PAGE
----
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The Implications of Differential Theory Appraisal and the Context of Discovery for Advancing Theory in Psychology

  • J. R. Royce
Part of the Recent Research in Psychology book series (PSYCHOLOGY)

Summary

The bulk of theory appraised by philosophers of science has been based on strong theory - theory capable of offering valid explanations. This means that weaker forms of theory, such as descriptive and programmatic theory, have been neglected. However, recently the philosophers have begun to analyze the context of discovery (Nickles, 1980). They have found, for example, that there are three phases in scientific discovery: the generation of ideas, the pursuit of these ideas, and preliminary evaluation. It is also necessary to develop a method of differential theory appraisal so that the relative strength of the theory can be ascertained. This involves identifying the many dimensions common to all forms of theory, and determining the weight to be assigned to each variable as the predictor for the successful development of programmatic, descriptive, or explanatory theory. It is anticipated that these developments will be more relevant to less advanced disciplines such as psychology, but that it will require several decades before they have an observable impact on development as theory in psychology.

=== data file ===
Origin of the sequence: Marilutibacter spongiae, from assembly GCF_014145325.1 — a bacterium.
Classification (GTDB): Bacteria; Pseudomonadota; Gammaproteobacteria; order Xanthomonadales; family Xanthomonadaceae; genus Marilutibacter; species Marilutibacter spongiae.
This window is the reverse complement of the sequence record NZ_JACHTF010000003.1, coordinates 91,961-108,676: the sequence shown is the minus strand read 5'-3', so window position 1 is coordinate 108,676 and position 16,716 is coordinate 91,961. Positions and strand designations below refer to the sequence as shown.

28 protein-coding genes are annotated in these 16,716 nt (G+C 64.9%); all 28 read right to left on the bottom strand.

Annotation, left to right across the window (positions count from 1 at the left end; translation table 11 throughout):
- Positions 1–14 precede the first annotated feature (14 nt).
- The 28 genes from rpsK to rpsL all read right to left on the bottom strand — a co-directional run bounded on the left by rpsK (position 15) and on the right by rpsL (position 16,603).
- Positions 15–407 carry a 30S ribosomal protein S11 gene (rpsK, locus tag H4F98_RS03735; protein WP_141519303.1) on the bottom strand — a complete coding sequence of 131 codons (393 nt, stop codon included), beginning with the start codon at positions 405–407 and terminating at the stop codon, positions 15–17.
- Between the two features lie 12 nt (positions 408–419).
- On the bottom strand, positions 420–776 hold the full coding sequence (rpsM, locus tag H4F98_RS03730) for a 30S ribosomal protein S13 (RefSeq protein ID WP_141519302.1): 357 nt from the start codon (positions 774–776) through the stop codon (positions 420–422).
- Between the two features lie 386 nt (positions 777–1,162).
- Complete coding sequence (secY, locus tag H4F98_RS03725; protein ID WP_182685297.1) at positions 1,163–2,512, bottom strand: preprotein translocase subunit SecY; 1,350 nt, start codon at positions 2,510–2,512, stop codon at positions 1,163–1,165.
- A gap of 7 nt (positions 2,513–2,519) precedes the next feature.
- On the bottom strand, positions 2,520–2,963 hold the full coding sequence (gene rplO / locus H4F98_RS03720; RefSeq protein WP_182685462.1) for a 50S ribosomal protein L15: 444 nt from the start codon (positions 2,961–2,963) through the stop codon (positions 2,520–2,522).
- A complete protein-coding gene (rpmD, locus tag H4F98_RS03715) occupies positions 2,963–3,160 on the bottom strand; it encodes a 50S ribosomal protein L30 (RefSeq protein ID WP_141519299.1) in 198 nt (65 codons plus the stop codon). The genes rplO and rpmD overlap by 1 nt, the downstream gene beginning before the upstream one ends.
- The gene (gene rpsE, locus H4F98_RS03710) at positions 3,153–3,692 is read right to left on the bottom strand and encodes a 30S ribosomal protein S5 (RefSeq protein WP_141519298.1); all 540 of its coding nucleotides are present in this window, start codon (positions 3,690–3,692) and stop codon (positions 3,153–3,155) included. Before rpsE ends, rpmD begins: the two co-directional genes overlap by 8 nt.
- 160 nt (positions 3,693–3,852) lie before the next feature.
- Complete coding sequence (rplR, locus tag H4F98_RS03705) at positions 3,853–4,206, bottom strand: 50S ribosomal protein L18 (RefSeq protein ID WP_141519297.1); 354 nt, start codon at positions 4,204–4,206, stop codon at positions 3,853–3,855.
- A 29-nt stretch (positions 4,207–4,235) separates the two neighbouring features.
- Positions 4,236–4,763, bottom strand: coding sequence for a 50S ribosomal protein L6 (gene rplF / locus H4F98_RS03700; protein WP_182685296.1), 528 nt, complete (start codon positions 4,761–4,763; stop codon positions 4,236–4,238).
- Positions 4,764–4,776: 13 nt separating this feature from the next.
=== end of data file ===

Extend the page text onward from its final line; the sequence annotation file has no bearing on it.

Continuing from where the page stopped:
Keywords

Scientific Discovery Conceptual Alternative Programmatic Theory Advanced Theory Explanatory Theory 
These keywords were added by machine and not by the authors. This process is experimental and the keywords may be updated as the learning algorithm improves.

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References

  1. Burian, R. M. (1980). Why philosophers should not despair of understanding scientific discovery. In T. Nickles (Ed.), Scientific discovery, logic, and rationality. Dordrecht, Holland: D. Reidel Publishing.Google Scholar
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  3. Nickles, Thomas (Ed.). (1980). Scientific discovery, logic, and rationality. Dordrecht, Holland: D. Reidel Publishing.Google Scholar
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Copyright information

© Springer-Verlag New York Inc. 1988

Authors and Affiliations

  • J. R. Royce
    • 1
  1. 1.University of AlbertaEdmontonCanada

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